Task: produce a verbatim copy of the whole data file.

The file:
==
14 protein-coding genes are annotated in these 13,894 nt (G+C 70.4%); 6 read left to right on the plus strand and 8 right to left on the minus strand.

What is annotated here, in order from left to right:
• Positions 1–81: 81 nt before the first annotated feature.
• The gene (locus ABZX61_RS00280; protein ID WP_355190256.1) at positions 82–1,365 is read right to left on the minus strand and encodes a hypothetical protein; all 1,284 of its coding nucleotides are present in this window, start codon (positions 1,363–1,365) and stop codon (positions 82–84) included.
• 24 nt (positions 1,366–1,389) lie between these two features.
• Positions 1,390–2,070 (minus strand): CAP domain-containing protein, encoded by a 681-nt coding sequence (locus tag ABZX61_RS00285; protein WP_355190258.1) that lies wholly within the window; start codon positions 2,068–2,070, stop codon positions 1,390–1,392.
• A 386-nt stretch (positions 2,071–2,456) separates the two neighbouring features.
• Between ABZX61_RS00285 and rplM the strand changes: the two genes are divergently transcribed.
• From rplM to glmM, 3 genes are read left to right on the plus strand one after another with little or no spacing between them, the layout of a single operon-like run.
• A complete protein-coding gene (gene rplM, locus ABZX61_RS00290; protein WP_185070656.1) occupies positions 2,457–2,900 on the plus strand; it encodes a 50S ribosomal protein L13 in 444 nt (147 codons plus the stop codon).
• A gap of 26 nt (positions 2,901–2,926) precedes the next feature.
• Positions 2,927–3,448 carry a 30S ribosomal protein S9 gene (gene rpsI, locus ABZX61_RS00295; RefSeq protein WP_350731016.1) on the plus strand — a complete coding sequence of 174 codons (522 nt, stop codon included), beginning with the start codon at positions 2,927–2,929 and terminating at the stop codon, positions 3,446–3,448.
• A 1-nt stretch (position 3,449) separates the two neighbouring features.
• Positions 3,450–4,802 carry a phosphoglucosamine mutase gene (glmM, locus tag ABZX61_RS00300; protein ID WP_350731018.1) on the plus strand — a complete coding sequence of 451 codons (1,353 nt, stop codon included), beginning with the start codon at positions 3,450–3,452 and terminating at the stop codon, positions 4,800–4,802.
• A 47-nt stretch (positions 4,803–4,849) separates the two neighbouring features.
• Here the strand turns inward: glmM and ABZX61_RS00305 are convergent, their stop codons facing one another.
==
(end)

14 protein-coding genes are annotated in these 13,894 nt (G+C 70.4%); 6 read left to right on the plus strand and 8 right to left on the minus strand.

What is annotated here, in order from left to right:
• Positions 1–81: 81 nt before the first annotated feature.
• The gene (locus ABZX61_RS00280; protein ID WP_355190256.1) at positions 82–1,365 is read right to left on the minus strand and encodes a hypothetical protein; all 1,284 of its coding nucleotides are present in this window, start codon (positions 1,363–1,365) and stop codon (positions 82–84) included.
• 24 nt (positions 1,366–1,389) lie between these two features.
• Positions 1,390–2,070 (minus strand): CAP domain-containing protein, encoded by a 681-nt coding sequence (locus tag ABZX61_RS00285; protein WP_355190258.1) that lies wholly within the window; start codon positions 2,068–2,070, stop codon positions 1,390–1,392.
• A 386-nt stretch (positions 2,071–2,456) separates the two neighbouring features.
• Between ABZX61_RS00285 and rplM the strand changes: the two genes are divergently transcribed.
• From rplM to glmM, 3 genes are read left to right on the plus strand one after another with little or no spacing between them, the layout of a single operon-like run.
• A complete protein-coding gene (gene rplM, locus ABZX61_RS00290; protein WP_185070656.1) occupies positions 2,457–2,900 on the plus strand; it encodes a 50S ribosomal protein L13 in 444 nt (147 codons plus the stop codon).
• A gap of 26 nt (positions 2,901–2,926) precedes the next feature.
• Positions 2,927–3,448 carry a 30S ribosomal protein S9 gene (gene rpsI, locus ABZX61_RS00295; RefSeq protein WP_350731016.1) on the plus strand — a complete coding sequence of 174 codons (522 nt, stop codon included), beginning with the start codon at positions 2,927–2,929 and terminating at the stop codon, positions 3,446–3,448.
• A 1-nt stretch (position 3,449) separates the two neighbouring features.
• Positions 3,450–4,802 carry a phosphoglucosamine mutase gene (glmM, locus tag ABZX61_RS00300; protein ID WP_350731018.1) on the plus strand — a complete coding sequence of 451 codons (1,353 nt, stop codon included), beginning with the start codon at positions 3,450–3,452 and terminating at the stop codon, positions 4,800–4,802.
• A 47-nt stretch (positions 4,803–4,849) separates the two neighbouring features.
• Here the strand turns inward: glmM and ABZX61_RS00305 are convergent, their stop codons facing one another.